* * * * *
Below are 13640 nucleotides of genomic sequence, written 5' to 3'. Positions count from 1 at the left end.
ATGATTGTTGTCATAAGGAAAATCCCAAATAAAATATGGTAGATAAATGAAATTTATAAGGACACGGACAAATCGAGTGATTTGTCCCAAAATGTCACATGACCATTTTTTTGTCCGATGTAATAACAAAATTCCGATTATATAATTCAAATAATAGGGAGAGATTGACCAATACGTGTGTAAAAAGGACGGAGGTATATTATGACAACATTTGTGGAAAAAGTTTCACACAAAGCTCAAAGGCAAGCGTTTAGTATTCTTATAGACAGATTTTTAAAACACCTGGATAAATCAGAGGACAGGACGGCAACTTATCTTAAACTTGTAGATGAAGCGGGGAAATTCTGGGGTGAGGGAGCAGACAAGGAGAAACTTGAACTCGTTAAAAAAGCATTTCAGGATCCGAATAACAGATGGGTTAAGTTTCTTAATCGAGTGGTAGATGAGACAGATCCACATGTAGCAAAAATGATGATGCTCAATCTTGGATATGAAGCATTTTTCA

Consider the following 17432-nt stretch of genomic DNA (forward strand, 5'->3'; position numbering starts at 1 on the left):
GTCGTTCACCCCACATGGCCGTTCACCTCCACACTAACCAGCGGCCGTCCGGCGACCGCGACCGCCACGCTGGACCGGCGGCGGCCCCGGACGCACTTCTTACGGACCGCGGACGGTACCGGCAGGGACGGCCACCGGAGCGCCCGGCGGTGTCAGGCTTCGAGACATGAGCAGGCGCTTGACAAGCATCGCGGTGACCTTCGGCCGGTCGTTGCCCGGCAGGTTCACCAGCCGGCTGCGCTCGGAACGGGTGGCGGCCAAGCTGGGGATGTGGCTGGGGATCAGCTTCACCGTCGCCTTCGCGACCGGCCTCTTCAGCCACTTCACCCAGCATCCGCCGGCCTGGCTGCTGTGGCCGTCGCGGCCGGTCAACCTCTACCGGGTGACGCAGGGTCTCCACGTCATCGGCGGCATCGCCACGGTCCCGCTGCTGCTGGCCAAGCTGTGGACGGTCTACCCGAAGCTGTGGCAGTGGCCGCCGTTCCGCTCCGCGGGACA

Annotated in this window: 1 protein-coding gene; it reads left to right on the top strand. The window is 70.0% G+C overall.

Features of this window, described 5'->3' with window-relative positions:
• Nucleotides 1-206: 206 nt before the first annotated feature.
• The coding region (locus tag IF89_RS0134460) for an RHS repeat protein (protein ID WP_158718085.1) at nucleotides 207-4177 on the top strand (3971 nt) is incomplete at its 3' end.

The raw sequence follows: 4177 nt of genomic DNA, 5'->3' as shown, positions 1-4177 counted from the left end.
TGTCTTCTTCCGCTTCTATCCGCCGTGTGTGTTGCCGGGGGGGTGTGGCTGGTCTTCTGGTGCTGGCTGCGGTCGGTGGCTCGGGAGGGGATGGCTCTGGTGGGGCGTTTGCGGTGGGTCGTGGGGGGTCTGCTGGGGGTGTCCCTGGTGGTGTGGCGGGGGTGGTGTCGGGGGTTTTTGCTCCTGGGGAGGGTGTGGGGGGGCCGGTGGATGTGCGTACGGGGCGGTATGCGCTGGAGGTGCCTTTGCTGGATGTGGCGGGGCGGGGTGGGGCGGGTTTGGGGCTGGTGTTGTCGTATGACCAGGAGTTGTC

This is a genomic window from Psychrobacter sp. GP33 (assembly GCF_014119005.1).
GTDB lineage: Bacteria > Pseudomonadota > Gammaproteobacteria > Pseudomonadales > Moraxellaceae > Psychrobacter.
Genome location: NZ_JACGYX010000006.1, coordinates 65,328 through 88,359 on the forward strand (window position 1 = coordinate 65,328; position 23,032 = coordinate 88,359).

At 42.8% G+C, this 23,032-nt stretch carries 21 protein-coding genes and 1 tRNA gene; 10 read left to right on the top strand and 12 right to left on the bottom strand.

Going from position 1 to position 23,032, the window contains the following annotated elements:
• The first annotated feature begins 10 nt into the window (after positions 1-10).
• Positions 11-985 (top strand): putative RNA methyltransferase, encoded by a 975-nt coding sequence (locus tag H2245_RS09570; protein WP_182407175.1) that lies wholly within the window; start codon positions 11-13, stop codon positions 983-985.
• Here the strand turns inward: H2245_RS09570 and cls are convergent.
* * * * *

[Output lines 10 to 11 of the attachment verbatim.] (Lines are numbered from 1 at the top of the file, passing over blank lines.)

TGTCTTCTTCCGCTTCTATCCGCCGTGTGTGTTGCCGGGGGGGTGTGGCTGGTCTTCTGGTGCTGGCTGCGGTCGGTGGCTCGGGAGGGGATGGCTCTGGTGGGGCGTTTGCGGTGGGTCGTGGGGGGTCTGCTGGGGGTGTCCCTGGTGGTGTGGCGGGGGTGGTGTCGGGGGTTTTTGCTCCTGGGGAGGGTGTGGGGGGGCCGGTGGATGTGCGTACGGGGCGGTATGCGCTGGAGGTGCCTTTGCTGGATGTGGCGGGGCGGGGTGGGGCGGGTTTGGGGCTGGTGTTGTCGTATGACCAGGAGTTGTC

This is a genomic window from Psychrobacter sp. GP33 (assembly GCF_014119005.1).